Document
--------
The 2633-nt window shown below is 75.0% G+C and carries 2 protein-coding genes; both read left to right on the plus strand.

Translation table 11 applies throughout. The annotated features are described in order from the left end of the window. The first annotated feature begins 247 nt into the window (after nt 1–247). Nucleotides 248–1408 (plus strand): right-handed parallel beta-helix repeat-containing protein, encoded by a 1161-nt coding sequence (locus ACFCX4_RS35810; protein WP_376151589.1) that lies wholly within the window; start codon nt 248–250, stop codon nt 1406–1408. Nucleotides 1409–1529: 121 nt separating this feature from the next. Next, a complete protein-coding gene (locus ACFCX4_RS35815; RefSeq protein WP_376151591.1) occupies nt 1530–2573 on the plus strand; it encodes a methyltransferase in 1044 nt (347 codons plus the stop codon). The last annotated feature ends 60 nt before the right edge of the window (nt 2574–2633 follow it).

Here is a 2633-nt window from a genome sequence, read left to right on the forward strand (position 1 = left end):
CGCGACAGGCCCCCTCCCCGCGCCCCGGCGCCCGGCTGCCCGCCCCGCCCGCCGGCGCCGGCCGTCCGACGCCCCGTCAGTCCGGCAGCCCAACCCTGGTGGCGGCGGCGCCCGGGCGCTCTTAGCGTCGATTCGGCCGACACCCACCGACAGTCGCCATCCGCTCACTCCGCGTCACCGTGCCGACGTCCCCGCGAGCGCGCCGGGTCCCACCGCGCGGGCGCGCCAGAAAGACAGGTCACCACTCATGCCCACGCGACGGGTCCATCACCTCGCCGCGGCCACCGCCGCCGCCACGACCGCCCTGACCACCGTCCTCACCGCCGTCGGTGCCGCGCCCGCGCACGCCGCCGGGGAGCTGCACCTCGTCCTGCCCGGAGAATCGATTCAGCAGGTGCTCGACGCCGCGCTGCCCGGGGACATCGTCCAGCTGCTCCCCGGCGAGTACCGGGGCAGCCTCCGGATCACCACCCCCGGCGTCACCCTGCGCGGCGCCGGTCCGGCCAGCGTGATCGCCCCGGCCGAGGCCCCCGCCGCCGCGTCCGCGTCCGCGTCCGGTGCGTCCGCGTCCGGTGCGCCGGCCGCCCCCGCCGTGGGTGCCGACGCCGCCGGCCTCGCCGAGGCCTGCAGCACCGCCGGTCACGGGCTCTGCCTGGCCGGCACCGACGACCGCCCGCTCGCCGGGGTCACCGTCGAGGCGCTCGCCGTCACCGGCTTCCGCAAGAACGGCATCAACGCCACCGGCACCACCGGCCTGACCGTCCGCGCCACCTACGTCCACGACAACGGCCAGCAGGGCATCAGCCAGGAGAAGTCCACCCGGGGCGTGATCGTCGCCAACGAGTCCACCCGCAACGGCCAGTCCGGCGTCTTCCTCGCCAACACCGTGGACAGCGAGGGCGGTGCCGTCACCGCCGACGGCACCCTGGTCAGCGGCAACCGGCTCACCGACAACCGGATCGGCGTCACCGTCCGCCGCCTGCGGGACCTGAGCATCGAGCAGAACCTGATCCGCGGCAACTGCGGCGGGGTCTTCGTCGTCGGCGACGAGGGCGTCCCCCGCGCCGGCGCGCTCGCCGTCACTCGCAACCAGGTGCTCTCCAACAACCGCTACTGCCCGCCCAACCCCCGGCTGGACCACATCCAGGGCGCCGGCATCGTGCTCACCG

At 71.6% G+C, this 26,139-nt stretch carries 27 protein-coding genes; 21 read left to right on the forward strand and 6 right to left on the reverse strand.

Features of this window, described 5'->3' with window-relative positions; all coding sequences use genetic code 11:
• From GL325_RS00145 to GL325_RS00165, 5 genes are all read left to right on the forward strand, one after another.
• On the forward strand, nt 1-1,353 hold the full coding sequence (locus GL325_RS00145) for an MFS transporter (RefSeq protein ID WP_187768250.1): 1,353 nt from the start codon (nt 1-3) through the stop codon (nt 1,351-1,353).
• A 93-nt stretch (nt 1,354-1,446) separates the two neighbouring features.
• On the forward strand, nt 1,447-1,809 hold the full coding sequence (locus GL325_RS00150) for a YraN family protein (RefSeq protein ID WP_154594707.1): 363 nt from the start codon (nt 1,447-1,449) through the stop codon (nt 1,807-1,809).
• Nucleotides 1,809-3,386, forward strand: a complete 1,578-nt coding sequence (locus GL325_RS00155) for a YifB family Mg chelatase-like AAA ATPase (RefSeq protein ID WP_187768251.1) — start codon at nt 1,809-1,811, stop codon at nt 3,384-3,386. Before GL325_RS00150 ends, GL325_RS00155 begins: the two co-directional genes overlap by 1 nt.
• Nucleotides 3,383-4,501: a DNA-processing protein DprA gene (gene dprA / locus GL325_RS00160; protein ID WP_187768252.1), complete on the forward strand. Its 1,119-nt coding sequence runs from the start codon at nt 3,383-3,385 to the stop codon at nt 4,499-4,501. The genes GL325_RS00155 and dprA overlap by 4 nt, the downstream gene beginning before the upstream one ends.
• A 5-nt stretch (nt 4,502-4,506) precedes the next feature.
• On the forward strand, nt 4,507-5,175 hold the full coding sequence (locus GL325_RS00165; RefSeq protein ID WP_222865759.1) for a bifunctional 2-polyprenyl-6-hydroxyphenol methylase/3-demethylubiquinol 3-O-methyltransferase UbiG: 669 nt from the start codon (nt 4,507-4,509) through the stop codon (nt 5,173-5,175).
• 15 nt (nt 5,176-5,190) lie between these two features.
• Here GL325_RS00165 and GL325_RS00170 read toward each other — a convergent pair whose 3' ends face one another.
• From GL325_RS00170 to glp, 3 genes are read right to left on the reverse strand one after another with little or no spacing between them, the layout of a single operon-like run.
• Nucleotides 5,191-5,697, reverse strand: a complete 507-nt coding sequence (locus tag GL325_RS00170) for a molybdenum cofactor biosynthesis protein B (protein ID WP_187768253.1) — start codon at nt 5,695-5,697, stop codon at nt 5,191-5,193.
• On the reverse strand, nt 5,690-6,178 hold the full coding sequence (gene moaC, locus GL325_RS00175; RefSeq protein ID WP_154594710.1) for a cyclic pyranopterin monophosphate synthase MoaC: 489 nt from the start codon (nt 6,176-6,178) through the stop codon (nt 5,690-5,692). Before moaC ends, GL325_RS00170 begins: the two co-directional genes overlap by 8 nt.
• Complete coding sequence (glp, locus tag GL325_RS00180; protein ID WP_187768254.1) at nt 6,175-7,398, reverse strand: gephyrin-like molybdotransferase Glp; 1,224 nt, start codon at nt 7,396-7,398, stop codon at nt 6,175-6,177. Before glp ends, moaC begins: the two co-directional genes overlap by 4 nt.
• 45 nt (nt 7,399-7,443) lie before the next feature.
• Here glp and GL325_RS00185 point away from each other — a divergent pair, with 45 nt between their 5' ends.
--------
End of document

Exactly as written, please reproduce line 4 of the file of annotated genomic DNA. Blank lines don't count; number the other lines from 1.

CGCGACAGGCCCCCTCCCCGCGCCCCGGCGCCCGGCTGCCCGCCCCGCCCGCCGGCGCCGGCCGTCCGACGCCCCGTCAGTCCGGCAGCCCAACCCTGGTGGCGGCGGCGCCCGGGCGCTCTTAGCGTCGATTCGGCCGACACCCACCGACAGTCGCCATCCGCTCACTCCGCGTCACCGTGCCGACGTCCCCGCGAGCGCGCCGGGTCCCACCGCGCGGGCGCGCCAGAAAGACAGGTCACCACTCATGCCCACGCGACGGGTCCATCACCTCGCCGCGGCCACCGCCGCCGCCACGACCGCCCTGACCACCGTCCTCACCGCCGTCGGTGCCGCGCCCGCGCACGCCGCCGGGGAGCTGCACCTCGTCCTGCCCGGAGAATCGATTCAGCAGGTGCTCGACGCCGCGCTGCCCGGGGACATCGTCCAGCTGCTCCCCGGCGAGTACCGGGGCAGCCTCCGGATCACCACCCCCGGCGTCACCCTGCGCGGCGCCGGTCCGGCCAGCGTGATCGCCCCGGCCGAGGCCCCCGCCGCCGCGTCCGCGTCCGCGTCCGGTGCGTCCGCGTCCGGTGCGCCGGCCGCCCCCGCCGTGGGTGCCGACGCCGCCGGCCTCGCCGAGGCCTGCAGCACCGCCGGTCACGGGCTCTGCCTGGCCGGCACCGACGACCGCCCGCTCGCCGGGGTCACCGTCGAGGCGCTCGCCGTCACCGGCTTCCGCAAGAACGGCATCAACGCCACCGGCACCACCGGCCTGACCGTCCGCGCCACCTACGTCCACGACAACGGCCAGCAGGGCATCAGCCAGGAGAAGTCCACCCGGGGCGTGATCGTCGCCAACGAGTCCACCCGCAACGGCCAGTCCGGCGTCTTCCTCGCCAACACCGTGGACAGCGAGGGCGGTGCCGTCACCGCCGACGGCACCCTGGTCAGCGGCAACCGGCTCACCGACAACCGGATCGGCGTCACCGTCCGCCGCCTGCGGGACCTGAGCATCGAGCAGAACCTGATCCGCGGCAACTGCGGCGGGGTCTTCGTCGTCGGCGACGAGGGCGTCCCCCGCGCCGGCGCGCTCGCCGTCACTCGCAACCAGGTGCTCTCCAACAACCGCTACTGCCCGCCCAACCCCCGGCTGGACCACATCCAGGGCGCCGGCATCGTGCTCACCG